Shabbat candles: 5:59 p.m.
Torah reading: Genesis 12:1-17:27
Haftarah: Isaiah 40:27-41:16
Two men went down to Egypt in this week’s parasha.
Only one returned.
Abraham sought relief from a regional famine, and, foreshadowing the path of his descendants, made his way south, to Egypt. He was accompanied by his nephew, Lot. But, while Abraham, after passing off Sarah as his sister, returned triumphant to the land of Divine promise, Lot left his heart in the Cairo of yesteryear.
How else can one explain the eyes of the nephew in a later scene, when they are back in the Land of Israel? The uncle and his nephew must part ways, “when there was strife between the herdsmen of [Abraham’s] cattle and the herdsmen of Lot’s cattle.” Abraham said, “Let there be no strife… because we are brethren,” and he gives Lot the first choice of the divided territory. The younger man “lifts his eyes and sees… all the plains of the Jordan,” where the land of Sodom and Gomorrah is “like the garden of the Lord, like the land of Egypt” [Gen. 13:2-10].
In other words, all this time, as Abraham was looking forward to his destiny in Israel, Lot was looking for the chance to return to his promised land — the land of Egypt.
This insight, for which I am indebted to Rabbi Jonathan Rosenblatt of the Riverdale Jewish Center, transformed my understanding of Lot’s subsequent path. When the townspeople of Sodom demand that he turn over his angel-guests, Lot tries to placate them by offering instead his two daughters to the mob [Gen. 19:1-8]. Not exactly a fatherly gesture, but totally understandable in light of the immorality of ancient Egypt. Those daughters absorb his morals and ideals. After the destruction of Sodom, stranded in a cave with their father and fearing the worst, they set up incestuous encounters with him. And Lot, conveniently drunk, cooperates fully, because finally he has created his own Egypt [Gen. 19:30-36]. Stranded on his own desert isle with two beautiful women, he has come home. He has reached his promised land.
We each have a promised land, but some of us have more than one. We have the one to which we pay (or pray) lip service. And then we have the one hidden away in our heart of hearts, the one we might not even admit to ourselves. Part of the religious life is learning to discern these promised lands and choose between them.
The ceremony of Pidyon Ha-Ben (the redemption of the firstborn male after 30 days) contains one line deserving of Jack Benny. As the father of the child prepares to give five silver coins to the Kohen, the latter, holding the baby, asks, “What do you want more — these five coins or your son?” What a question! I have yet to meet the parent who responds, “I’m thinking…”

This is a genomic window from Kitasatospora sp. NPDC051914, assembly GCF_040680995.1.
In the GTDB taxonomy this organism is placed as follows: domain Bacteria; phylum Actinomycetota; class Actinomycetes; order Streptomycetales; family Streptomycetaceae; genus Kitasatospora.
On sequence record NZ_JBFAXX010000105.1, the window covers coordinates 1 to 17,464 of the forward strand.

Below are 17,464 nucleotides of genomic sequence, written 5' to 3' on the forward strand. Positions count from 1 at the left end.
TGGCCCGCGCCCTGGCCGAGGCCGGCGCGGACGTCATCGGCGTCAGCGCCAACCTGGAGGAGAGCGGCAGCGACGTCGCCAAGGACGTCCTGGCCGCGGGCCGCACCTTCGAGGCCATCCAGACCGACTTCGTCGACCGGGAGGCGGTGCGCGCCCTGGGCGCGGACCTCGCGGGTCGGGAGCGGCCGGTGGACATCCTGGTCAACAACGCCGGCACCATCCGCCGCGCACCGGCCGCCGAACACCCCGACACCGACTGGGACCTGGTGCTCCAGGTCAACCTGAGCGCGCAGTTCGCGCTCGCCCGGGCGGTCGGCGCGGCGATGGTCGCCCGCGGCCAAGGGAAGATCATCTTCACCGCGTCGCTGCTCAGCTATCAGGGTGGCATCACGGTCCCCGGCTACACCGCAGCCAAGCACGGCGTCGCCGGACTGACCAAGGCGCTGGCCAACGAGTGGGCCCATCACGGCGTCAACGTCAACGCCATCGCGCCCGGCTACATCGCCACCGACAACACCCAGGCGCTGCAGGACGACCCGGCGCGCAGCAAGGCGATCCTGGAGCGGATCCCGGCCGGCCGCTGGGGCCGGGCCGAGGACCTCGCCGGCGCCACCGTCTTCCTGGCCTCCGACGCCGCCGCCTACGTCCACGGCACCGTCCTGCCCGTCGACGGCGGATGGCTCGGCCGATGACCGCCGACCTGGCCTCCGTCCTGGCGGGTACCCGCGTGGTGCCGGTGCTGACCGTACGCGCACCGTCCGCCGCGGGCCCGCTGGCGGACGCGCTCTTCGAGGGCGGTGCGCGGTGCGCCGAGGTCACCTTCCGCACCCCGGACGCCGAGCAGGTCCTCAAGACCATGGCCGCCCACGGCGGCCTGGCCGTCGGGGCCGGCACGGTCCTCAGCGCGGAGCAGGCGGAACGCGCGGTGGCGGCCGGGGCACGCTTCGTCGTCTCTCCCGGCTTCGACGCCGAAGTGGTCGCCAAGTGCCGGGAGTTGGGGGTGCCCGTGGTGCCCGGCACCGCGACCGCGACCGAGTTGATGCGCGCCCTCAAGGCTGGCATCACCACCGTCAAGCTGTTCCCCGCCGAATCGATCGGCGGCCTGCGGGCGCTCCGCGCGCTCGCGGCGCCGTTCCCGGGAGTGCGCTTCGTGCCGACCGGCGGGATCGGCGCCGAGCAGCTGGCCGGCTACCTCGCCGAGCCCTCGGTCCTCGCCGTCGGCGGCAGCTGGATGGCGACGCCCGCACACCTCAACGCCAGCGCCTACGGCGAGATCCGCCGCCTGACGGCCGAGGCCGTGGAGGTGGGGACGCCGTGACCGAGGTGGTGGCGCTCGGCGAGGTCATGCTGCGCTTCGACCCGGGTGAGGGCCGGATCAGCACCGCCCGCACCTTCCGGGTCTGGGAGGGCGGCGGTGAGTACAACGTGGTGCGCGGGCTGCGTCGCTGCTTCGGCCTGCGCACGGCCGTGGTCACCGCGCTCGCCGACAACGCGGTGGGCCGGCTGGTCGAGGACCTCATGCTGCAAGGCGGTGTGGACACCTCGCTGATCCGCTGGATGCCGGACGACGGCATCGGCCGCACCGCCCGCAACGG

But at second glance, the question is not so absurd. It is, in fact, the first iteration of a demand that will repeat itself numerous times, in different forms, for the duration of these parents’ child-rearing years. It is the demand that you choose between promised lands. Do you want the promised land of the annual leased car, or that of a Hebrew day school for your child? Which do you want more? Not so easy to answer this time, is it? Do you want the promised land of Pesach at a hotel, or that of Jewish summer camps, years of study in Israel, even a thoroughly Jewish collegiate experience? It’s not just five coins any more.
Jewish life, as currently constituted, is a series of increasing financial sacrifices. Some, one can cogently argue, should not be necessary, and cannot continue without leading to communal disaster. These pages have seen passionate discussions of day school tuition woes, kosher food premiums and synagogue dues doldrums. But for most of us, the costs are not going away. They force us to look both inside and beyond ourselves to set priorities. They force us daily to answer the simple question: Where is your promised land?
Rabbi Moshe Rosenberg serves as rav of Congregation Etz Chaim of Kew Gardens Hills and teaches Judaic Studies at the SAR Academy.